Reliability Leadership and Taking Charge
Chris and Fred discuss reliability leadership. What is reliability leadership? Writing a book? Putting together a few slides? The first thing to know is that there is a difference between a reliability manager and a reliability leader. A reliability manager will tend to oversee practices and processes that others have identified or put together. Reliability leaders come up with the rationale, the motivation, the linking with business outcomes and everything else that creates or sustains organizational change. You can have the ‘best’ reliability engineers – but without reliability leadership, you won’t make reliable products. Want to learn more? Listen to this podcast.
Join Chris and Fred as they discuss what it means to be a reliability leader. It is something that goes well beyond ‘pure’ reliability engineering. Data analysis, reviewing and compiling reports, setting up and running tests and so on is not leadership. Leadership makes sure that these activities are relevant to the business, and that the business wants these activities to occur. This involves amongst other things motivation and credibility.
- There is a dearth of leadership in many ‘big’ organizations. One of the things that Fred and Chris do is engage with a huge range of organizations from multiple domains. There are those ‘bloated’ organizations that have archaic approaches to management, with limited real focus on making customers happy (even though they argue differently), where the so-called ‘leaders’ look, sound and smell the same. And these are the organizations that complain about things like ‘Generation Y’ and ‘millennials’ walking out the door. As if it is something they can’t control. Who would leave an organization they are happy with?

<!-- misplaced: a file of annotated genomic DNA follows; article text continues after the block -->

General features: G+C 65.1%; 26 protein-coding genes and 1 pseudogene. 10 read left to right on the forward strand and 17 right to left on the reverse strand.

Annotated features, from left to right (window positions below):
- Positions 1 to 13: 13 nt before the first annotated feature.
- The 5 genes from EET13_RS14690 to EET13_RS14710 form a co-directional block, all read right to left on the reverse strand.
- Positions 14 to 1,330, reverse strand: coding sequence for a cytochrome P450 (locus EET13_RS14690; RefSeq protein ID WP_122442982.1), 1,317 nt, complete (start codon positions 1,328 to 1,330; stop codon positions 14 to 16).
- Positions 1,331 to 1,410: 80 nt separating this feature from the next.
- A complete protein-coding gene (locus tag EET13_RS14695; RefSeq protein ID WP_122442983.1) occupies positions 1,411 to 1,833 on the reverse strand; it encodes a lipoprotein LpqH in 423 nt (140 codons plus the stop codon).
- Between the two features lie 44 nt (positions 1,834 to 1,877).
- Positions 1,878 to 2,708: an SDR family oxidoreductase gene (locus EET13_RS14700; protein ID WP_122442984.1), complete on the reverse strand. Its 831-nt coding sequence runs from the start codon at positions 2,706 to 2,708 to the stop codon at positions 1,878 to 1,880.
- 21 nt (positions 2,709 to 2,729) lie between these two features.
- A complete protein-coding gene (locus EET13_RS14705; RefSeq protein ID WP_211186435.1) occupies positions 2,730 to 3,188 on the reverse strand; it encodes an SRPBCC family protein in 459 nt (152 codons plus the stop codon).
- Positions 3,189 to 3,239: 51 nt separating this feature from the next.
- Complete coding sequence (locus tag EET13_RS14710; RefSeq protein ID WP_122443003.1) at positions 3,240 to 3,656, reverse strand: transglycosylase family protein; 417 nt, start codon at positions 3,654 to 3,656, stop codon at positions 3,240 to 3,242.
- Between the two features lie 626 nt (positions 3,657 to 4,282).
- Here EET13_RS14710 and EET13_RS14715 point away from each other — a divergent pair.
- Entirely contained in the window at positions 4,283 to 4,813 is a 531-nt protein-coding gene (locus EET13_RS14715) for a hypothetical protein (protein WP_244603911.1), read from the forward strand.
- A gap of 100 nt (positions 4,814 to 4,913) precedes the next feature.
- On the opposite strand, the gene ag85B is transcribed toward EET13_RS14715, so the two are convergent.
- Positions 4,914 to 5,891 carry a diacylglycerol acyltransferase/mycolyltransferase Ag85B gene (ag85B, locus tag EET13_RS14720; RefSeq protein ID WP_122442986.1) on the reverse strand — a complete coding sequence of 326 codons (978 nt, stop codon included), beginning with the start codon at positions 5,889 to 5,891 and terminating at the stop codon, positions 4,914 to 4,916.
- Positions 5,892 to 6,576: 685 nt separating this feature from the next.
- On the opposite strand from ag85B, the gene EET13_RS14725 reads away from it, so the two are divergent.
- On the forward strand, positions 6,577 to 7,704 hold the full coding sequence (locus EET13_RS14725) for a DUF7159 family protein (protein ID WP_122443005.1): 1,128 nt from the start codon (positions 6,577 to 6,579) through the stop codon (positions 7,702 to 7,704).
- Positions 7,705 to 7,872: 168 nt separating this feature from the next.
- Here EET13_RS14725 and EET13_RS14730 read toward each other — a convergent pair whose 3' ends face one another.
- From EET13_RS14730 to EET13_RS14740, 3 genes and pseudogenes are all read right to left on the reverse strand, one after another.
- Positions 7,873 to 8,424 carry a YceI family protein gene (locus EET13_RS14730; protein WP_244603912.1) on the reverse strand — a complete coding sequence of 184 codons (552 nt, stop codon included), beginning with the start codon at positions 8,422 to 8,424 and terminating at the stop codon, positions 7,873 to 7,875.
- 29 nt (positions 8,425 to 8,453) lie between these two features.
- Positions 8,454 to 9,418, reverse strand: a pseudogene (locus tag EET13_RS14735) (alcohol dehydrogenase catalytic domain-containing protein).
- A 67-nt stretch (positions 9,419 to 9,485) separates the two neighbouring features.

- Managers are behind the group shouting ‘go go go,’ and leaders are out in front. Well, perhaps this oversimplifies it. But there is a ring of truth to this. Executing a plan is one thing. But leaders come up with the plan, get people excited about the plan, and otherwise sell the plan.
- … and reliability leaders are good at embracing decisions. And decisions need information. And reliability information comes from considering failure. Sometimes through destructive testing. This means that what might be seen as ‘bad’ news is not put off until sometime later.
- Academic mastery or experience does not equate to leadership. But many organizations fail to realize this is the case. Why? Laziness. It is easy to survey a spreadsheet of employees to find the ones that have been there the longest. Those that have the most qualifications. And this is (from one perspective) defendable. But leadership is something different. And it needs a more robust investigation to find the talent who may be younger, less experienced or otherwise apparently subordinate when an organization wire diagram is drawn.
- Anyone can be a leader. The ‘lowest ranking’ technician can do something that effects organizational change. Does your organization support this? … or is more trouble than its worth to ‘rock the boat?’
- Motivation. Credibility. Buy-in. Your audience needs to trust you and believe what you say is the better way. Reliability engineers often stop short at becoming leaders because they simply demand that they are listened to. They don’t tailor the message, break it down into business objectives, or deliver their message eloquently.
Enjoy an episode of Speaking of Reliability. Where you can join friends as they discuss reliability topics. Join us as we discuss topics ranging from design for reliability techniques, to field data analysis approaches.